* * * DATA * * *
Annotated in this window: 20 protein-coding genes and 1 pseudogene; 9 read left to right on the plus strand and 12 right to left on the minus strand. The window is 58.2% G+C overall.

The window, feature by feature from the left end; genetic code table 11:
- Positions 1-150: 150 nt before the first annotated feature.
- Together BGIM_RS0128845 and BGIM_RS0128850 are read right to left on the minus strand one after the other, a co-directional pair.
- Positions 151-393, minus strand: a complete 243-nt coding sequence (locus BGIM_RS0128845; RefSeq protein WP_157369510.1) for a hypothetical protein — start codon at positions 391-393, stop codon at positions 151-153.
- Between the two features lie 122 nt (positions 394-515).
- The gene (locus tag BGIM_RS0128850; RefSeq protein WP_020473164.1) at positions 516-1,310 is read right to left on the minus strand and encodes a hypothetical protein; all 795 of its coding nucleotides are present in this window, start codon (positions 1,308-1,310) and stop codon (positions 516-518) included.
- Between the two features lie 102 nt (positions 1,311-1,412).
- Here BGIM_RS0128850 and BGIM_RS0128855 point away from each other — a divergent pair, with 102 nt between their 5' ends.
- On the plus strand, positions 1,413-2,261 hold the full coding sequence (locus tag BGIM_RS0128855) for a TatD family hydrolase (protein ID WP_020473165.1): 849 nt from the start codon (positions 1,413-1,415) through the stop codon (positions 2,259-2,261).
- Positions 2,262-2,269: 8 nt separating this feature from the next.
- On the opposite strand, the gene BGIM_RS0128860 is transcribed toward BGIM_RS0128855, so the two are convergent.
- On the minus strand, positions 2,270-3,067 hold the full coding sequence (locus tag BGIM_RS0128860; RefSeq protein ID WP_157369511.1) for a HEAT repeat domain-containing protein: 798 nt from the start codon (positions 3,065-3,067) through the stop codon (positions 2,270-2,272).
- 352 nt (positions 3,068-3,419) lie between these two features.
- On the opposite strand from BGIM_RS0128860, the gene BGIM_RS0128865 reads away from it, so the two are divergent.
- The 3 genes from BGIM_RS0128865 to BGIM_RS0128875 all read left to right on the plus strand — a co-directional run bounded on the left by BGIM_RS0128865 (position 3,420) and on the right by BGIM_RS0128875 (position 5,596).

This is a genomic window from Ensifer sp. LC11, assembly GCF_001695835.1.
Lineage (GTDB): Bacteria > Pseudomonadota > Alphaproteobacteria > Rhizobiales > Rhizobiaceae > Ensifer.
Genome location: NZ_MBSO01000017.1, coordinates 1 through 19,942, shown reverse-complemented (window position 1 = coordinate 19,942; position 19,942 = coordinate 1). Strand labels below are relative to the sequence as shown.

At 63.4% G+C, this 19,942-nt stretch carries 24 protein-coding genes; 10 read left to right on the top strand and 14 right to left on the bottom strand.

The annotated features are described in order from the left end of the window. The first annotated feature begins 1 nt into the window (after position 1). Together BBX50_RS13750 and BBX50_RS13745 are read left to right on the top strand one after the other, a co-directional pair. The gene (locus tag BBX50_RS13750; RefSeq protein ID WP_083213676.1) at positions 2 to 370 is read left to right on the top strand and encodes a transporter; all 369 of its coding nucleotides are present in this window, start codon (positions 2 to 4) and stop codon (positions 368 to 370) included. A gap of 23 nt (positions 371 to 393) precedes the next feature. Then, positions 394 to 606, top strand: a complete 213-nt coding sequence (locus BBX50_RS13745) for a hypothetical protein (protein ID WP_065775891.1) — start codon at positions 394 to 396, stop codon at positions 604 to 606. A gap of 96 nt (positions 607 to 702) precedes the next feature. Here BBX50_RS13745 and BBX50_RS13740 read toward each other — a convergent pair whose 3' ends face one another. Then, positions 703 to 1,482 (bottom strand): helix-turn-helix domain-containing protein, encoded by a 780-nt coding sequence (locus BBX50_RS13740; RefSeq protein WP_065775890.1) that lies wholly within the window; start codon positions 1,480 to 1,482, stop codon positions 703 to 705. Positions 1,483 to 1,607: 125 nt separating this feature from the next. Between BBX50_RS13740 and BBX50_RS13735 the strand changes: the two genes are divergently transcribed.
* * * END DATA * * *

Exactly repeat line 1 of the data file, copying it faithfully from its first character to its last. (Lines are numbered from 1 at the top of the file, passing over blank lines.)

Annotated in this window: 20 protein-coding genes and 1 pseudogene; 9 read left to right on the plus strand and 12 right to left on the minus strand. The window is 58.2% G+C overall.